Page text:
Archphoto
16th August 2009, 02:10 PM
One remark (and explanation) on the chipped adapters: as there is no electrical connection between the legacy lens and the adapter/camera, the camera can not see the choosen aperture, so with the chip the camera will see a simulated f:2.8 and without the chip nothing, showing -.- for the aperture.

The chip tricks/tells the camera that a ZD lens is mounted, nothing more.

The acuracy of the focus indication is camera dependant, not of the chip.

Actualy, it should be posible for Olympus to build this feature into their camera's without any hardware modifications: it is just a matter of software.

Peter

alaneglinton
16th August 2009, 04:58 PM
One remark (and explanation) on the chipped adapters: as there is no electrical connection between the legacy lens and the adapter/camera, the camera can not see the choosen aperture, so with the chip the camera will see a simulated f:2.8 and without the chip nothing, showing -.- for the aperture.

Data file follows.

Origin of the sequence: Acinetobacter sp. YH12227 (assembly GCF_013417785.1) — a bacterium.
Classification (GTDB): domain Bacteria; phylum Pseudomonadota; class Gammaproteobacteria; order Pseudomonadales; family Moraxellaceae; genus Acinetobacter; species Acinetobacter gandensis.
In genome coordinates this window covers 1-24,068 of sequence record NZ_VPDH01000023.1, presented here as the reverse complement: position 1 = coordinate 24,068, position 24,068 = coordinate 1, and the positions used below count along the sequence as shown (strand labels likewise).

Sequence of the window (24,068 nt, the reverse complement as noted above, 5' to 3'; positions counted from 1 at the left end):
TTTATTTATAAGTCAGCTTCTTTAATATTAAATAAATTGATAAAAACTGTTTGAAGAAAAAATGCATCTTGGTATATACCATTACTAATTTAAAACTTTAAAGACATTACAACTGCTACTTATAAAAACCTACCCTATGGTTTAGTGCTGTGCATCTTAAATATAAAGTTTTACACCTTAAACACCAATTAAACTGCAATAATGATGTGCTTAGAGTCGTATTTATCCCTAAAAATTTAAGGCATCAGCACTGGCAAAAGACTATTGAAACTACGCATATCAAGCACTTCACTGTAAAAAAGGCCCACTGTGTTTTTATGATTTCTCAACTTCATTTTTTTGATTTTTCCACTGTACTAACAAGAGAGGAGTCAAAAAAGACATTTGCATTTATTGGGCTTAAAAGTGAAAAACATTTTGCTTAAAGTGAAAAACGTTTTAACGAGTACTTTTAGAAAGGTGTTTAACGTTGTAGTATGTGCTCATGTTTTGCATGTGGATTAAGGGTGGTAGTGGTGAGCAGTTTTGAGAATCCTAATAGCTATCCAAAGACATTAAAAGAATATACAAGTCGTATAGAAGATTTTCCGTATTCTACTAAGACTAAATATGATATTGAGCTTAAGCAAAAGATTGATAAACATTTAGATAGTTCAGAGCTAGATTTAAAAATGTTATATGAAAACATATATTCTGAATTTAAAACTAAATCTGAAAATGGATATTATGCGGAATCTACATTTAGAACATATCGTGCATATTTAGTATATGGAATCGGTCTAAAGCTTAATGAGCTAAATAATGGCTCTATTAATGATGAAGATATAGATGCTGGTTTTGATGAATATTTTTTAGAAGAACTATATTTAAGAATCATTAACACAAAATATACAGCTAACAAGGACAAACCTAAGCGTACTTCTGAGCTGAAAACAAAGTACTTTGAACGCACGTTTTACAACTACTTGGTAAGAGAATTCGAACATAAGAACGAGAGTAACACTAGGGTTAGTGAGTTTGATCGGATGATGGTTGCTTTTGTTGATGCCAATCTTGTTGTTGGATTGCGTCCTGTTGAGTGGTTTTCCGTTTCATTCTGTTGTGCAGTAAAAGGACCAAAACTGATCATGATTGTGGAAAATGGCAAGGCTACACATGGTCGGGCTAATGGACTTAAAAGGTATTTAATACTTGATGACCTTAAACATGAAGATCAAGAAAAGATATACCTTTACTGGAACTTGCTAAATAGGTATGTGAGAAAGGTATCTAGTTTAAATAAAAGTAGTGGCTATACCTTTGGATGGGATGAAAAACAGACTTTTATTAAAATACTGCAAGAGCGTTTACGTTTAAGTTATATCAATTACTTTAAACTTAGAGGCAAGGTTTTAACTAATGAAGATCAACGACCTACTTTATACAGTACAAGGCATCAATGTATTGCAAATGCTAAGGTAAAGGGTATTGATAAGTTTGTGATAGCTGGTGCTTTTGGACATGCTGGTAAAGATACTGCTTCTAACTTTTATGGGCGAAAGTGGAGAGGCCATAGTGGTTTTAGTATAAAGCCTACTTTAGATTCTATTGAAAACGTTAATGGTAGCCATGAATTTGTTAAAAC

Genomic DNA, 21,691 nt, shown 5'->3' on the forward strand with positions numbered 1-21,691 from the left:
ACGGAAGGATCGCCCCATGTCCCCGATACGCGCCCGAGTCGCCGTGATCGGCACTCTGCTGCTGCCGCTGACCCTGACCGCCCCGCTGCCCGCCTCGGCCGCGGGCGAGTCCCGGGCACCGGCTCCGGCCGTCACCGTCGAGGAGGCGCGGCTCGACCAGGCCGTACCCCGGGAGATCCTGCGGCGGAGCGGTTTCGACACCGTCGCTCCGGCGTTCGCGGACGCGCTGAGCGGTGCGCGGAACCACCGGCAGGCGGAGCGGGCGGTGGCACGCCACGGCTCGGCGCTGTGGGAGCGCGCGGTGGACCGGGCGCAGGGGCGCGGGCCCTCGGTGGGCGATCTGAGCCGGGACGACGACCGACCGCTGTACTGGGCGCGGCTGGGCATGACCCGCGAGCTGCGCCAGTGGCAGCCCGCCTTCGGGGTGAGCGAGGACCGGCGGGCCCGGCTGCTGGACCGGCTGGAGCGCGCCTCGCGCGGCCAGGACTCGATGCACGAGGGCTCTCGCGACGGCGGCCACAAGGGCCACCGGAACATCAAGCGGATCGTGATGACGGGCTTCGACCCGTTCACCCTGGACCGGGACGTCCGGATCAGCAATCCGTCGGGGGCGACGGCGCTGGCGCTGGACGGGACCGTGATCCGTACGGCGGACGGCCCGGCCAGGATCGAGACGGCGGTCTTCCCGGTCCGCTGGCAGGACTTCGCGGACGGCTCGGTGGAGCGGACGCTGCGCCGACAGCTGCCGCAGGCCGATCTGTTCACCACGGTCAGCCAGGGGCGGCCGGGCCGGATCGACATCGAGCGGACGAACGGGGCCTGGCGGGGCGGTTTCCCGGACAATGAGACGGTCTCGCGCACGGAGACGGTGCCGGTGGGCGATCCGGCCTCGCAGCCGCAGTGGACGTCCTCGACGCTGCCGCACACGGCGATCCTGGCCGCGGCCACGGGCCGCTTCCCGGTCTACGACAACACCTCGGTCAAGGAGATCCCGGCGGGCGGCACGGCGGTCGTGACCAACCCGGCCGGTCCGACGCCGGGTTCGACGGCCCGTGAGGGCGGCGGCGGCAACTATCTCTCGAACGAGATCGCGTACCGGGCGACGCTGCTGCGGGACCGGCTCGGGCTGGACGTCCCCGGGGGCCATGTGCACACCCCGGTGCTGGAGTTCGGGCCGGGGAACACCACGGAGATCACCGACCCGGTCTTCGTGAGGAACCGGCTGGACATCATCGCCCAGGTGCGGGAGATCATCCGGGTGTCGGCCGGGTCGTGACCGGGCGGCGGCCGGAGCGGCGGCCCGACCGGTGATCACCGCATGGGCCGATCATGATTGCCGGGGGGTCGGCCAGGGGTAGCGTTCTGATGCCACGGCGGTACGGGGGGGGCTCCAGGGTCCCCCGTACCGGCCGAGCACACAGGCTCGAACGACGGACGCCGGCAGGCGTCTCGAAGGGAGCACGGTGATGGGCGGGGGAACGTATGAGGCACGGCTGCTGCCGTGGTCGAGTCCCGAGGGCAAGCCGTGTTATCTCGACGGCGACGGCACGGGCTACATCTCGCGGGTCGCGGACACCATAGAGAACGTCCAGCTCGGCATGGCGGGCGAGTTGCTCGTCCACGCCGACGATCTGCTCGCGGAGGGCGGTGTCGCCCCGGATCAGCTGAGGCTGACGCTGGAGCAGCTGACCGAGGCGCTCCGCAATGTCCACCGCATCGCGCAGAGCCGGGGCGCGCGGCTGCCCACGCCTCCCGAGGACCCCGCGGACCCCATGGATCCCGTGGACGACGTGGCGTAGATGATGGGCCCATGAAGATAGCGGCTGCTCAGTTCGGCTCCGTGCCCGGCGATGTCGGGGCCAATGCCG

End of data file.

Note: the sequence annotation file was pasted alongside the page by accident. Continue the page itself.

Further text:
The chip tricks/tells the camera that a ZD lens is mounted, nothing more.

The acuracy of the focus indication is camera dependant, not of the chip.

Actualy, it should be posible for Olympus to build this feature into their camera's without any hardware modifications: it is just a matter of software.

Peter

Hi Peter,

Thanks for the explanation, the AF confirm accuracy being dependent on camera, is there anywhere I can find out about how well the E510 specifically performs with a chipped OM adaptor ?

Looked at the links from Hugh (Thanks :)). Really good information.
They review the E3.

cheers, alan

Archphoto
16th August 2009, 05:22 PM
As long as the chips gives the propper information (ZD lens attached) the rest is up to the camera and you.

I will be back in Holland in September and will start testing one of those chips with my E410 and E520.

Peter

HughofBardfield
17th August 2009, 01:53 PM